Thailand Snorkeling Liveaboard

I spent an amazing 3 days/3 nights on a Thailand snorkeling liveaboard trip.  The excursion with Andaman Snorkel Discovery left from about 1.5 hours north of Phuket to the Similan and Surin Islands.  The company has recently started trips to Myanmar as well, so I’m hoping to return for another adventure.  I chose them based on their good reviews and small group size, and because they specialized only in snorkeling rather than a mixed scuba diving/snorkeling group.

Haphazard Rating:  (3 of 5).  Open-water snorkeling recommended for experienced snorkelers; bring Dramamine for sea-sickness; you’ll travel to shore via small dinghy

To See: pristine beaches, sea turtles, rays, corals, sea life

To Eat: all meals served onboard; fresh fish; Thai dishes; tropical fruit

When to Go: October – May

The draw of a liveaboard is being able to wake up in amazing snorkeling or diving locations before the day trip boats arrive, as well as having an experienced captain and crew that know the best spots.  You also feel a teensy bit like a rock star, since this is the closest most of us will ever come to rolling up in a private yacht to pristine and secluded beach settings.

Keep in mind, though, that the itinerary can be greatly affected by weather: our first night, there was a storm and we missed some spots because we needed to avoid the weather and didn’t have enough time to backtrack.  Additionally, be aware that corals in the Gulf of Thailand (east coast) and Andaman Sea (west) have experienced bleaching due to warming waters and high tourist activity, so some islands are closed to allow the reefs time to recover.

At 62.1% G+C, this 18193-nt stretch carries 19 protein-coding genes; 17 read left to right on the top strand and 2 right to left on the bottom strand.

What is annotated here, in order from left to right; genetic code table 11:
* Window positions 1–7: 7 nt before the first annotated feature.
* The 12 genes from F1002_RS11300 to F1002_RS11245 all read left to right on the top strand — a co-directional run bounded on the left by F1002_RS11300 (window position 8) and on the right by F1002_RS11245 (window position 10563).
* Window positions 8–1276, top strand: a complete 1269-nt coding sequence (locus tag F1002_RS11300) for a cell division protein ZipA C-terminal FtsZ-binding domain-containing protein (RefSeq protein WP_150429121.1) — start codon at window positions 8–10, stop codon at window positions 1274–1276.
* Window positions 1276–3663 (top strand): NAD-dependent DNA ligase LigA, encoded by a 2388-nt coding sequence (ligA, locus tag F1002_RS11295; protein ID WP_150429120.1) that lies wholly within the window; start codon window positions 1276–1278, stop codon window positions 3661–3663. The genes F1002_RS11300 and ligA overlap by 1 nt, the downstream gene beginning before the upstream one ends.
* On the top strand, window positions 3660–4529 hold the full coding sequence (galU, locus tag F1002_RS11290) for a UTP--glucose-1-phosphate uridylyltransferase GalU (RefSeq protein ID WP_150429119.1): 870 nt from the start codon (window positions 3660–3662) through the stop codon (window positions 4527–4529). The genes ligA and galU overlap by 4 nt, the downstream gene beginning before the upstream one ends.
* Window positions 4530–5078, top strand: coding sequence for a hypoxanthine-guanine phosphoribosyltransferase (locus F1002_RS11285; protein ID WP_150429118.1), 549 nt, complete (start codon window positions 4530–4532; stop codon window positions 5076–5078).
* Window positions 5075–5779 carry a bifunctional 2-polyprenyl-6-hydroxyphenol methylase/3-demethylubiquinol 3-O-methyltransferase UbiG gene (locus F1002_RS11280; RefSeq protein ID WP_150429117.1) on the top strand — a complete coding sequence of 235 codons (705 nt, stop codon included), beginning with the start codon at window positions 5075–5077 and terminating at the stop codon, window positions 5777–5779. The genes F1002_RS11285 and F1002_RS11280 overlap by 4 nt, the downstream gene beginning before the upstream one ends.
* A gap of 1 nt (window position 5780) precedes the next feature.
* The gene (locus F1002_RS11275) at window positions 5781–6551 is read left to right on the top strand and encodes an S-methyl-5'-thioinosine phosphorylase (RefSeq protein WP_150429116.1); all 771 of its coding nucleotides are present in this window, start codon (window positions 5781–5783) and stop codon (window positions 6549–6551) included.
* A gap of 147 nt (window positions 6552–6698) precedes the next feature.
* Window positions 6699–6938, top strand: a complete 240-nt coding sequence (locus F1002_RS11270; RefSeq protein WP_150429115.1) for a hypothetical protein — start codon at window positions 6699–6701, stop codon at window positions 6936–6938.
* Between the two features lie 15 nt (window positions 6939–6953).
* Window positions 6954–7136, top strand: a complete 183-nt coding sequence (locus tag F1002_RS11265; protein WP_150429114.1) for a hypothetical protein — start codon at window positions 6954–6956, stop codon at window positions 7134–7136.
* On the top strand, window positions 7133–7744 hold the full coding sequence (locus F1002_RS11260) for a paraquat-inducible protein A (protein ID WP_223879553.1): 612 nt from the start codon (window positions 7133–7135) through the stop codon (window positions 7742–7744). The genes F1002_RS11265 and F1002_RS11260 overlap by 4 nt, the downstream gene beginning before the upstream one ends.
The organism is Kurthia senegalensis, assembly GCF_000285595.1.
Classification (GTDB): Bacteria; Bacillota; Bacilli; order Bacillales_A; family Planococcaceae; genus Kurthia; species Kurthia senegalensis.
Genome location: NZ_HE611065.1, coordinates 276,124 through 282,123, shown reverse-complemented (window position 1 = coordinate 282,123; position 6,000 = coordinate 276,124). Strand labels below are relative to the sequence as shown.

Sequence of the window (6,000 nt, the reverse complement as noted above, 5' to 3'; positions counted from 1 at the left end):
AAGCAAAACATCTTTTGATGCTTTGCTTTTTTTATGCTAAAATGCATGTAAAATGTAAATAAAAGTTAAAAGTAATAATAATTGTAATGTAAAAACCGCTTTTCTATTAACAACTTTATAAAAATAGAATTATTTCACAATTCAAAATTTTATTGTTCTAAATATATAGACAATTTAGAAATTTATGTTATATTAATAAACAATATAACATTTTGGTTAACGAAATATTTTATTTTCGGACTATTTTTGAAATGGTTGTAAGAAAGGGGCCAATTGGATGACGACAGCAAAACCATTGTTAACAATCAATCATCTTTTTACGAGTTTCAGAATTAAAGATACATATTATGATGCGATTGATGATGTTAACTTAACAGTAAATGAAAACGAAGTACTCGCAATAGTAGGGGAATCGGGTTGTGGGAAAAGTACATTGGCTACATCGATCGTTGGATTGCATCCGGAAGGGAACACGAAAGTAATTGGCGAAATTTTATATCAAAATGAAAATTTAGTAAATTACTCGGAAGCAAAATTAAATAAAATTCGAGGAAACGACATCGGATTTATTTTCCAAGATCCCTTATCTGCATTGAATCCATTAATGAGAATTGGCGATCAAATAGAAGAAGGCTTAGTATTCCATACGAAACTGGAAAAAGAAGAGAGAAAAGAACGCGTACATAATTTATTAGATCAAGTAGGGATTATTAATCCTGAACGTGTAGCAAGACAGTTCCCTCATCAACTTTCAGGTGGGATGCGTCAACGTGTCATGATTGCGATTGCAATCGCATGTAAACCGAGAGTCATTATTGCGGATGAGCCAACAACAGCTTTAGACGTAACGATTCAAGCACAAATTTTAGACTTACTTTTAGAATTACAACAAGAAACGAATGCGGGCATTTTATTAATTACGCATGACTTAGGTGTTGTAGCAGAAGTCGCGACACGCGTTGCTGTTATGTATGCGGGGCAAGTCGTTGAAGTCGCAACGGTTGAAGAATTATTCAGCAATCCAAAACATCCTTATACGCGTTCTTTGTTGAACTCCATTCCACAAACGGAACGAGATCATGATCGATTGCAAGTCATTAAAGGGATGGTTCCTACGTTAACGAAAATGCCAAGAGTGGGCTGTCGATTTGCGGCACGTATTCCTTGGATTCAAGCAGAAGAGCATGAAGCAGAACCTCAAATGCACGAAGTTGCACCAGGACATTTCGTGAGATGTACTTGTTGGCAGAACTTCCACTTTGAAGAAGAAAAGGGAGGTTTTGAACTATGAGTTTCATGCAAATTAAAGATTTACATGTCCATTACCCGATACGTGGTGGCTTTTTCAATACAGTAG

Booking

You’ll complete a reservation form online and communicate with their staff to complete a booking.  Expect a request for a bank transfer or PayPal of deposits and payments – it’s quite normal for trips I’ve booked in Thailand.  Be sure to ask any questions before you book if you have any dietary requirements, special requests, etc.

Keep in mind that if your itinerary includes a national park entry, this is an additional fee on top of what you pay for the tour.  You’ll pay separately in cash on the boat for that.  Also bring cash if you want to purchase alcoholic beverages on board.

Getting there

We left from Khao Lak, which is about 1.5 hours from Phuket.  There are multiple flights daily from Bangkok to Phuket from either airport (BKK – Suvarnabhumi or DMK – Don Mueng).  If you fly from BKK, there is luggage storage at the airport if you need it.  Or ask to store your bags in their office.

Since I flew in the day the trip began, I booked an airport transfer for an additional fee through Andaman.  The trip includes transfers (pick-up and drop-off) at a hotel in the city where your excursion starts and ends.

The Boat